At the start of the semester, Kahkoska and Heifetz presented Murphy with a script outline and two original songs. From there, the students dug in and began developing story lines, characters and set designs. Murphy reminded students throughout the semester that while their ultimate goal was to stage a performance by April, a workshop is a fluid, incomplete process. This concept is somewhat jarring to college students, who are used to rehearsing a finished script and performing it as the writer intended.
“It’s like looking at a production from 25,000 feet and saying, ‘Oh, we’ve got some of the map, but some of the map we have to carve out on our own,’” Murphy said. “There was structure to keep us focused, but we also knew there might be things that didn’t quite land right, which is really true of our industry.”
Students quickly adapted to the concept. Valentine Chenus (‘24 environmental science, performing arts), an assistant director of the show as well as a cast member, discovered that adaptability was key to the success of “BABA.”
“From day to day, things would change, pieces would come and go, and you didn’t have a lot of control over it. You have to be really flexible in a process like that,” Chenus said. “It makes it so exciting and fun, and keeps you ready for whatever is coming next.”
Taylor Noe (‘24 graphic design), who played Sylvie in the show, said she learned to let go of theatrical norms and embrace the unknowns.
“The most challenging part of this whole experience was definitely the fact that we didn’t have everything we needed at the start of rehearsals,” Noe said. “We started with a rough draft of a script that wasn’t even finished yet, and we had to really trust the process.”
Murphy said exposing students to the rigors of producing a workshopped musical will equip them for future careers in theatre.
“Out in the real world, if you’re lucky enough to work on a new production, you will have people who are responding in real time,” he said. “It’s less theoretical than what we talk about in our classes. We’re bringing the playwright and the composer right to them, and they are in real-time conversations, which is thrilling and exciting because it really gives the students say over the final product.”
Kahkoska and Heifetz spent a week on campus in March, working directly with Murphy and the students to fine-tune the script and score of “BABA.” In just a few days, Kahkoska wrote or edited more than 90 pages of script, and Heifetz composed multiple songs. The artists spent their days editing, writing, composing and preparing for evening rehearsals, where students brought their ideas to life and offered suggestions of their own. The next day, the process started over again.
“I love working with students. The opportunity to develop new work in a university setting is exciting because there’s so much discovery happening with the piece, as well as with the students,” Kahkoska said. “When you’re writing a show, you’ve never heard anyone read it or sing it, so this was a really special opportunity because the first time this piece was performed was by ISU students.”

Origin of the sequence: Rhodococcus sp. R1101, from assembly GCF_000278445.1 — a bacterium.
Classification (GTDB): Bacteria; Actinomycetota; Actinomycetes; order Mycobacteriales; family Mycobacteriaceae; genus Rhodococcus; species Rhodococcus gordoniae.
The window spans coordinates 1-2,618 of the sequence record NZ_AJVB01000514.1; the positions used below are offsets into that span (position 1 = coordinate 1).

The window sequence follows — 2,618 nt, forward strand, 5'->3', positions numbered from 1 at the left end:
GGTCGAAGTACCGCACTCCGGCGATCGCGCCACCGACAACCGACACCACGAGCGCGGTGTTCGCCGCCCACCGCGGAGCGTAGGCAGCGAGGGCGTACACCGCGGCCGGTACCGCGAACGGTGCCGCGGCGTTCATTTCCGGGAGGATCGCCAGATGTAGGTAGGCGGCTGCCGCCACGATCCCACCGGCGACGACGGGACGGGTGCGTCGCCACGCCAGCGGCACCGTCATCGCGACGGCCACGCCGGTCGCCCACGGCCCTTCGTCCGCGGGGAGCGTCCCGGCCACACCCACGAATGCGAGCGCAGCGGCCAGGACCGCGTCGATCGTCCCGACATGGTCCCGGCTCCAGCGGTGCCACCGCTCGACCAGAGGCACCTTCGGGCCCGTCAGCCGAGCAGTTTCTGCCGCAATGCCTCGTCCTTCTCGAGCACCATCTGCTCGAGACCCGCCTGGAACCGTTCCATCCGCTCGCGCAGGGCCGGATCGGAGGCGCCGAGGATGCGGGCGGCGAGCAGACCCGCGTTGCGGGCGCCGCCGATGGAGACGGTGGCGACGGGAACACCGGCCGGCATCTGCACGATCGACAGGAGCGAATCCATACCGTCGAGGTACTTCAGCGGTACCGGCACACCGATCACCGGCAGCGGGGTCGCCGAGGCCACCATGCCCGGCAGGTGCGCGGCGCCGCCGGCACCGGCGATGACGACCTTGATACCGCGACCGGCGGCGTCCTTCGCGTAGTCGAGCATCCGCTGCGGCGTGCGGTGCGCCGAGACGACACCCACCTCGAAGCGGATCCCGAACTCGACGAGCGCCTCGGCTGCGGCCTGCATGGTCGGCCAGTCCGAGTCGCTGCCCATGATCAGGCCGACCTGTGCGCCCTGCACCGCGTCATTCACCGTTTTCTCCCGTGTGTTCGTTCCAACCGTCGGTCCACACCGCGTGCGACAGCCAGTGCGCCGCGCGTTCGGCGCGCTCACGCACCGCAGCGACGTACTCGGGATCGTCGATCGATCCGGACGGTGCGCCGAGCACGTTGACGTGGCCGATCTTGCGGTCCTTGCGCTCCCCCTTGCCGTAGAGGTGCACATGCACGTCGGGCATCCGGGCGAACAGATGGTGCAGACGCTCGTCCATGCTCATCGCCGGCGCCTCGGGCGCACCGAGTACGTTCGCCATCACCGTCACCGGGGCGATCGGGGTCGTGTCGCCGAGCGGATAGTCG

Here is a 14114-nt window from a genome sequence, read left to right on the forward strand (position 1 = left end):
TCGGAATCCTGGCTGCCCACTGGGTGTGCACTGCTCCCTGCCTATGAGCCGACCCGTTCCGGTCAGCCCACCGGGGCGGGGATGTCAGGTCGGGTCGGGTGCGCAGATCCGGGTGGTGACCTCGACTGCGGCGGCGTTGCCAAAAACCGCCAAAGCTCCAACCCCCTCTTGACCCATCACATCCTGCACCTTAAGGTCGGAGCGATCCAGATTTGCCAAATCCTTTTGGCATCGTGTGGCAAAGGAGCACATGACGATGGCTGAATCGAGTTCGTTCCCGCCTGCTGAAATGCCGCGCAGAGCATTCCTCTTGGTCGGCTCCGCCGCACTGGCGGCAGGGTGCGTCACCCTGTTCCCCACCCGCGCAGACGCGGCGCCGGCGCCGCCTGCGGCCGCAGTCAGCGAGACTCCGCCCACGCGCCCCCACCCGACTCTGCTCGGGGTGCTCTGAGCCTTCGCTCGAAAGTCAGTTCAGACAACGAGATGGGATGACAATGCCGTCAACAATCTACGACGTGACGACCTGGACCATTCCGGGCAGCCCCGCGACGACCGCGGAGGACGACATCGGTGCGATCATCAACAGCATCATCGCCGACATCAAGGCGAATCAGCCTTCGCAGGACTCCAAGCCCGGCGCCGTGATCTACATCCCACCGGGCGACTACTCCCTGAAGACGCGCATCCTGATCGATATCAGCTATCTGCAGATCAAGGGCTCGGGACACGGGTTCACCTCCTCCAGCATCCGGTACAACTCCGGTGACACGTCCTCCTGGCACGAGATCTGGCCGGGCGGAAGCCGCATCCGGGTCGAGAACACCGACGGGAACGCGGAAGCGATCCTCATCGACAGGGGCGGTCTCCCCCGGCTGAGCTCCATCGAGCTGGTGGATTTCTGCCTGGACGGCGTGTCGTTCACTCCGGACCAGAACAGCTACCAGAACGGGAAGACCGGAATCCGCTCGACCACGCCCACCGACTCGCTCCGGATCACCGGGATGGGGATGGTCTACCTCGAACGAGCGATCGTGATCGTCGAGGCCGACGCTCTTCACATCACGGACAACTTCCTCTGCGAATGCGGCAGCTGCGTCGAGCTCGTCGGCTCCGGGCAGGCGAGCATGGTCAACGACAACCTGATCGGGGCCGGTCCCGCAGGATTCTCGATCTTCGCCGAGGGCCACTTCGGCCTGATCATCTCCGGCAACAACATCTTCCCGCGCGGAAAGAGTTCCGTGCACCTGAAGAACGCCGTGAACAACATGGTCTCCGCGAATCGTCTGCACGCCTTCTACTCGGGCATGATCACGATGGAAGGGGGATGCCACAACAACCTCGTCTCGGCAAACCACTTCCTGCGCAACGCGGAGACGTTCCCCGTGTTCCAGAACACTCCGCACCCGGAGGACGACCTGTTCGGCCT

A lasting impression
Working with professionals from the theatre industry offered the students unprecedented opportunities to put their mark on a new musical.
“It’s truly a special experience to add your own fingerprints on the script, music, story and characters,” Noe said. “I really appreciated the opportunity to help shape the story and help it grow.”
Chenus also enjoyed the opportunity to mold a musical from beginning to end.
“I loved the unfamiliarity with this show. I think it inspired a lot more room for creativity and innovation within theatre,” she said. “When you know exactly everything you need to do and everything is predictable, it can be really detrimental to your artistry.”
Together, the guest artists, students, Murphy and the Iowa State design and production team married their talents to create “BABA” in a matter of months, a feat that usually takes five to seven years to accomplish. They began with a concept, fleshed out the production and successfully staged it to rave reviews. But even after the final curtain call in Ames, the show will continue to evolve. Where it goes now is up to Kahkoska and Heifetz.
“It’s truly a special experience to add your own fingerprints on the script, music, story and characters. I really appreciated the opportunity to help shape the story and help it grow.”
“This is technically their material,” Murphy said. “We helped shape the clay, figure out was working, what wasn’t working. But ultimately, it goes back to them.”
Kahkoska hopes “BABA” will continue to transform into something bigger and even better.
“We were excited to learn insight and gain feedback from the ISU audiences who saw the show,” she said. “The next developmental step for this musical might be in New York or another place around the country.”